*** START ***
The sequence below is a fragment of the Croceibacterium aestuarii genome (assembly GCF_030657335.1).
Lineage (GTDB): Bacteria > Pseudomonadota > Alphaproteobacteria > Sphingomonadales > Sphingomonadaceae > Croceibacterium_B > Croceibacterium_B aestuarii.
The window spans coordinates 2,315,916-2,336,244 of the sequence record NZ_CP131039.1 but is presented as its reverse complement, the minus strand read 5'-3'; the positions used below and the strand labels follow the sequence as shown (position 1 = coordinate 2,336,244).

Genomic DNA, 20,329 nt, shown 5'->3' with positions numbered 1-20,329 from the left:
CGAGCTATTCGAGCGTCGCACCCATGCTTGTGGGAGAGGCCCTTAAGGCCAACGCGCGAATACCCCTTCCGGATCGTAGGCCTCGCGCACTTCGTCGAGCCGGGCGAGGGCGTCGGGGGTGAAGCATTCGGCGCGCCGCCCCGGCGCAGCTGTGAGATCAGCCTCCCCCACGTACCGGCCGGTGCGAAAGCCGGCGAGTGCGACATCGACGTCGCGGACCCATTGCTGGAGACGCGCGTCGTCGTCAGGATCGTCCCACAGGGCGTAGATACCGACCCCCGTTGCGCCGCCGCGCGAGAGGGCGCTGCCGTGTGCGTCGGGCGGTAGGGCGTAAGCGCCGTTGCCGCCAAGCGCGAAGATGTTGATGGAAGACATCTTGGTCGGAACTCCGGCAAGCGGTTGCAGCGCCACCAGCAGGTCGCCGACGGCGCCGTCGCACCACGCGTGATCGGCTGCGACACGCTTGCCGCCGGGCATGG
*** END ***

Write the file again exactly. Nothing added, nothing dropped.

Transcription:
The sequence below is a fragment of the Croceibacterium aestuarii genome (assembly GCF_030657335.1).
Lineage (GTDB): Bacteria > Pseudomonadota > Alphaproteobacteria > Sphingomonadales > Sphingomonadaceae > Croceibacterium_B > Croceibacterium_B aestuarii.
The window spans coordinates 2,315,916-2,336,244 of the sequence record NZ_CP131039.1 but is presented as its reverse complement, the minus strand read 5'-3'; the positions used below and the strand labels follow the sequence as shown (position 1 = coordinate 2,336,244).

Genomic DNA, 20,329 nt, shown 5'->3' with positions numbered 1-20,329 from the left:
CGAGCTATTCGAGCGTCGCACCCATGCTTGTGGGAGAGGCCCTTAAGGCCAACGCGCGAATACCCCTTCCGGATCGTAGGCCTCGCGCACTTCGTCGAGCCGGGCGAGGGCGTCGGGGGTGAAGCATTCGGCGCGCCGCCCCGGCGCAGCTGTGAGATCAGCCTCCCCCACGTACCGGCCGGTGCGAAAGCCGGCGAGTGCGACATCGACGTCGCGGACCCATTGCTGGAGACGCGCGTCGTCGTCAGGATCGTCCCACAGGGCGTAGATACCGACCCCCGTTGCGCCGCCGCGCGAGAGGGCGCTGCCGTGTGCGTCGGGCGGTAGGGCGTAAGCGCCGTTGCCGCCAAGCGCGAAGATGTTGATGGAAGACATCTTGGTCGGAACTCCGGCAAGCGGTTGCAGCGCCACCAGCAGGTCGCCGACGGCGCCGTCGCACCACGCGTGATCGGCTGCGACACGCTTGCCGCCGGGCATGG